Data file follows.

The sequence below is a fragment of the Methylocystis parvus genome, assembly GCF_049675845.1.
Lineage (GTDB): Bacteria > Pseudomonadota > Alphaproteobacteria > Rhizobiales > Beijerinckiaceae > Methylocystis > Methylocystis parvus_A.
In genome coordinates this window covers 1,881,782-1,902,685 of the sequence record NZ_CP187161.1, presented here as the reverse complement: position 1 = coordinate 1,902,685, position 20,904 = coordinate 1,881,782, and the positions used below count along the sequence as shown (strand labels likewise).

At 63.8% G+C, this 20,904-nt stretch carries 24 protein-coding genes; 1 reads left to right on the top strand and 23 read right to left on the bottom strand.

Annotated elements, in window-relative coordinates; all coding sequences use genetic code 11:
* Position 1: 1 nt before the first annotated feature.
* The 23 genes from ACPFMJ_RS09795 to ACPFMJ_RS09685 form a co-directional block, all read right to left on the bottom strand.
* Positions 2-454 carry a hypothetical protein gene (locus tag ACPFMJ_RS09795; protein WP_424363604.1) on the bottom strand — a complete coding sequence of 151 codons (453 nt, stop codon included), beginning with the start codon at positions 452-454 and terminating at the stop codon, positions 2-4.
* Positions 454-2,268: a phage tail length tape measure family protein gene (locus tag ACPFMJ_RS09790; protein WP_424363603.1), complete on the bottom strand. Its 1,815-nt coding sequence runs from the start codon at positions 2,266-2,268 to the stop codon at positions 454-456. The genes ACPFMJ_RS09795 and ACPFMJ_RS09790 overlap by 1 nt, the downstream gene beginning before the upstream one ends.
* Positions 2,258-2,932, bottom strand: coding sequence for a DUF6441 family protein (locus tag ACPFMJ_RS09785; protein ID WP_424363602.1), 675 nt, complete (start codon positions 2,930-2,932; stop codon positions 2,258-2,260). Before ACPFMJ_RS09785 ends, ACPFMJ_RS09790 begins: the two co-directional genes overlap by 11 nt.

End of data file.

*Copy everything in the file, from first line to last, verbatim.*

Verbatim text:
The sequence below is a fragment of the Methylocystis parvus genome, assembly GCF_049675845.1.
Lineage (GTDB): Bacteria > Pseudomonadota > Alphaproteobacteria > Rhizobiales > Beijerinckiaceae > Methylocystis > Methylocystis parvus_A.
In genome coordinates this window covers 1,881,782-1,902,685 of the sequence record NZ_CP187161.1, presented here as the reverse complement: position 1 = coordinate 1,902,685, position 20,904 = coordinate 1,881,782, and the positions used below count along the sequence as shown (strand labels likewise).

At 63.8% G+C, this 20,904-nt stretch carries 24 protein-coding genes; 1 reads left to right on the top strand and 23 read right to left on the bottom strand.

Annotated elements, in window-relative coordinates; all coding sequences use genetic code 11:
* Position 1: 1 nt before the first annotated feature.
* The 23 genes from ACPFMJ_RS09795 to ACPFMJ_RS09685 form a co-directional block, all read right to left on the bottom strand.
* Positions 2-454 carry a hypothetical protein gene (locus tag ACPFMJ_RS09795; protein WP_424363604.1) on the bottom strand — a complete coding sequence of 151 codons (453 nt, stop codon included), beginning with the start codon at positions 452-454 and terminating at the stop codon, positions 2-4.
* Positions 454-2,268: a phage tail length tape measure family protein gene (locus tag ACPFMJ_RS09790; protein WP_424363603.1), complete on the bottom strand. Its 1,815-nt coding sequence runs from the start codon at positions 2,266-2,268 to the stop codon at positions 454-456. The genes ACPFMJ_RS09795 and ACPFMJ_RS09790 overlap by 1 nt, the downstream gene beginning before the upstream one ends.
* Positions 2,258-2,932, bottom strand: coding sequence for a DUF6441 family protein (locus tag ACPFMJ_RS09785; protein ID WP_424363602.1), 675 nt, complete (start codon positions 2,930-2,932; stop codon positions 2,258-2,260). Before ACPFMJ_RS09785 ends, ACPFMJ_RS09790 begins: the two co-directional genes overlap by 11 nt.